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Space

How big is the universe? The shape of space-time could tell us

We may never know what lies beyond the boundaries of the observable universe, but the fabric of the cosmos can tell us whether the universe is infinite or not

By Leah Crane

25 June 2024

https://www.esa.int/ESA_Multimedia/Images/2022/07/Stephan_s_Quintet_NIRCam_and_MIRI_imaging Stephan?s Quintet ? NIRCam and MIRI imaging An enormous mosaic of Stephan?s Quintet is the largest image to date from the NASA/ESA/CSA James Webb Space Telescope, covering about one-fifth of the Moon?s diameter. It contains over 150 million pixels and is constructed from almost 1,000 separate image files. The visual grouping of five galaxies was captured by Webb?s Near-Infrared Camera (NIRCam) and Mid-Infrared Instrument (MIRI). With its powerful, infrared vision and extremely high spatial resolution, Webb shows never-before-seen details in this galaxy group. Sparkling clusters of millions of young stars and starburst regions of fresh star birth grace the image. Sweeping tails of gas, dust and stars are being pulled from several of the galaxies due to gravitational interactions. Most dramatically, Webb?s MIRI instrument captures huge shock waves as one of the galaxies, NGC 7318B, smashes through the cluster. These regions surrounding the central pair of galaxies are shown in the colours red and gold. This composite NIRCam-MIRI image uses two of the three MIRI filters to best show and differentiate the hot dust and structure within the galaxy. MIRI sees a distinct difference in colour between the dust in the galaxies versus the shock waves between the interacting galaxies. The image processing specialists at the Space Telescope Science Institute in Baltimore opted to highlight that difference by giving MIRI data the distinct yellow and orange colours, in contrast to the blue and white colours assigned to stars at NIRCam?s wavelengths.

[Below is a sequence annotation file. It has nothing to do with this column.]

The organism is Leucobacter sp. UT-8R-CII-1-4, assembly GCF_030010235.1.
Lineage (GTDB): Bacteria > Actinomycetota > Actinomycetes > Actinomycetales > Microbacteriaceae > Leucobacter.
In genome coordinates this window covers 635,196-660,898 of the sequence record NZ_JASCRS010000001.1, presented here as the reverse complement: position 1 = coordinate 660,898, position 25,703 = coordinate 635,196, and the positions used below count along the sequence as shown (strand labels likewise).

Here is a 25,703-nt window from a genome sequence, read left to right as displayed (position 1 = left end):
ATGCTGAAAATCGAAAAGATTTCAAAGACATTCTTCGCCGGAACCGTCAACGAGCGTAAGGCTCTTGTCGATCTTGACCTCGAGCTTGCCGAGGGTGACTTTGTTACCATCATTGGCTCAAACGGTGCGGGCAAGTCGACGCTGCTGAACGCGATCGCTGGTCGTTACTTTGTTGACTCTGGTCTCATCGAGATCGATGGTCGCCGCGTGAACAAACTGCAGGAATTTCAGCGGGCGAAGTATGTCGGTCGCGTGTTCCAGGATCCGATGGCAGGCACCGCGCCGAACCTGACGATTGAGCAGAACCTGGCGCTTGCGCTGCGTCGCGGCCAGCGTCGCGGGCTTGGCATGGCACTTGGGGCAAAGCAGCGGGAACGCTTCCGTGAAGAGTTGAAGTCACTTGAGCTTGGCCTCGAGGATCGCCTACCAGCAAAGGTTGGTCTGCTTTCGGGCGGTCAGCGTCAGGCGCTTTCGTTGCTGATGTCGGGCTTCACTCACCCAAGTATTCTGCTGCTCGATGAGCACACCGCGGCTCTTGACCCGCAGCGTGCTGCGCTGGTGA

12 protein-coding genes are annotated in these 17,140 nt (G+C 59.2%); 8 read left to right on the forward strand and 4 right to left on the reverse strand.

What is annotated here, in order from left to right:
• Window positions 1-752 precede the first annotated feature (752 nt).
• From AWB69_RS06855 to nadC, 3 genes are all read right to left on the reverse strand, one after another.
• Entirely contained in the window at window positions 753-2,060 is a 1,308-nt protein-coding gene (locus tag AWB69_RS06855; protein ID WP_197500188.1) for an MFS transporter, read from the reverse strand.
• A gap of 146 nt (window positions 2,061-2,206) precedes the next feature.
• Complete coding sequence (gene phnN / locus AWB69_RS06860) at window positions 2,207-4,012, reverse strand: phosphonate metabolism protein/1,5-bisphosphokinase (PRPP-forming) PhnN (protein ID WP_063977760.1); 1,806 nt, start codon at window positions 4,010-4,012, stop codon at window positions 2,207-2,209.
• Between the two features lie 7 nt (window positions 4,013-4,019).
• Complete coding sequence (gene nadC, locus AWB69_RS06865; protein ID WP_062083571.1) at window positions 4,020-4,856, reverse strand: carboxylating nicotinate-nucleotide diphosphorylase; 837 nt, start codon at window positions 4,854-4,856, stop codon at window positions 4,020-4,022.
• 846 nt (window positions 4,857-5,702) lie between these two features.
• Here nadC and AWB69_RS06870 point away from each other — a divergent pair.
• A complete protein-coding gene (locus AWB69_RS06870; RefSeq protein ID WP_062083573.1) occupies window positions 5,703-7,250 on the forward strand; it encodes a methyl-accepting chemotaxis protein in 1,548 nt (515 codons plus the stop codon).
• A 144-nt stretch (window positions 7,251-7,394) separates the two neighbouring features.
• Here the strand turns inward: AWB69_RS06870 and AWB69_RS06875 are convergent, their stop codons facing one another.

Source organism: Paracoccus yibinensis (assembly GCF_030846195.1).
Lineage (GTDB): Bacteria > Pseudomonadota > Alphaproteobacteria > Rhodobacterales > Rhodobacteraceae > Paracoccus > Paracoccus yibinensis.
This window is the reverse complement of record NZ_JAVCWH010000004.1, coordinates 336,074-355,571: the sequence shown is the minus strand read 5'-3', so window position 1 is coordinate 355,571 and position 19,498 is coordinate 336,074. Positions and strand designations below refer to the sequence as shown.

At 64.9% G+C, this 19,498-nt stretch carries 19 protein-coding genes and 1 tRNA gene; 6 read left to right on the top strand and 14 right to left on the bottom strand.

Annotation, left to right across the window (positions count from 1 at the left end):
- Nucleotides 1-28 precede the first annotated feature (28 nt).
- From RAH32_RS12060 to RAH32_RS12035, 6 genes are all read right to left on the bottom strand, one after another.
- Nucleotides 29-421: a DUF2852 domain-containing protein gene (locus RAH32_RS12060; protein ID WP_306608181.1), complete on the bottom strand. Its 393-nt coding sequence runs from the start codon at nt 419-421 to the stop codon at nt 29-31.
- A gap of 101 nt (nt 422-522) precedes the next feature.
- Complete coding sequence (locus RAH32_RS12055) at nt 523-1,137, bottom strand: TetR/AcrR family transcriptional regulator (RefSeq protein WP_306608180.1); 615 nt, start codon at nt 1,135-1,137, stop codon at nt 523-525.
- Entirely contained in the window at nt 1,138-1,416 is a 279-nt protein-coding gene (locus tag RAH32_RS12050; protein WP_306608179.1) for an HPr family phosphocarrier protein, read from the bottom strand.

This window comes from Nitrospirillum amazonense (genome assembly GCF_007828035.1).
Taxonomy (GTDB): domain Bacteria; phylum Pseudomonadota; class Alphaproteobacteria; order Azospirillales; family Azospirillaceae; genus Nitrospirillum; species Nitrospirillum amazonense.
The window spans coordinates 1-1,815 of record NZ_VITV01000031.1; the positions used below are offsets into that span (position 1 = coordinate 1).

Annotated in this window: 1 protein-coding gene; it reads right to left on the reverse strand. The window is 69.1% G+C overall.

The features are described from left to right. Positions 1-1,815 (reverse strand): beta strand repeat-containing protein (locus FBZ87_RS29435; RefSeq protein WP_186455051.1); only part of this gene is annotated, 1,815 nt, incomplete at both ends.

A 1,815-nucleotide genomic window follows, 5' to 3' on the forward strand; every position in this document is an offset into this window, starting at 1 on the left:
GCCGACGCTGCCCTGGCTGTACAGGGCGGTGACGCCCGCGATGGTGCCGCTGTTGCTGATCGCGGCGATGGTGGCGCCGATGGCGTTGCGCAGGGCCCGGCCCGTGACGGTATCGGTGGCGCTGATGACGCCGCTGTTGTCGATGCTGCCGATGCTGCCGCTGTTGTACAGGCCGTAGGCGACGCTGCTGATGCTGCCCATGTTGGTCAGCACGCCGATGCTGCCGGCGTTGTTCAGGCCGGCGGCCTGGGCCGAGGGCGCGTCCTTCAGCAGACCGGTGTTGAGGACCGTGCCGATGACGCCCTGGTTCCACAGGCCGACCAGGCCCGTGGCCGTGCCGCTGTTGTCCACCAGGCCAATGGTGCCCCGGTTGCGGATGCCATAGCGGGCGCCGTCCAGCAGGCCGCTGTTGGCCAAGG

NASA, ESA, CSA, and STScI

This story is part of our Cosmic Perspective series, in which we confront the staggering vastness of the cosmos and our place in it. Read the rest of the series聽here.

In a sense, we are at the centre of the universe 鈥 but only because we can see the same distance in every direction, giving us the perfectly spherical observable universe. The speed limit of light combined with the inexorable expansion of the cosmos means that we can see about 46 billion light years in every direction. What lies beyond this horizon? That is a mystery we may never solve.

But there are clues. Two competing effects govern the overall size of the universe: gravity and dark energy. All matter has mass, which causes gravitational forces that pull everything towards everything else. To their surprise, however, cosmologists in the early 20th century found that distant galaxies seem to be hurtling away from us. The mysterious force causing this strange expansion of space was dubbed dark energy, and its nature remains elusive to this day.

“Up until the discovery of dark energy and the acceleration of expansion, the universe was simpler,” says cosmologist at the University of Chicago. Without dark energy, the universe would be much smaller and its size easier to predict.

Even with dark energy, the universe may only be slightly larger than what is observable. In March, , then at the Max Planck Institute for Gravitational Physics in Germany, and at the University of Waterloo in Canada …

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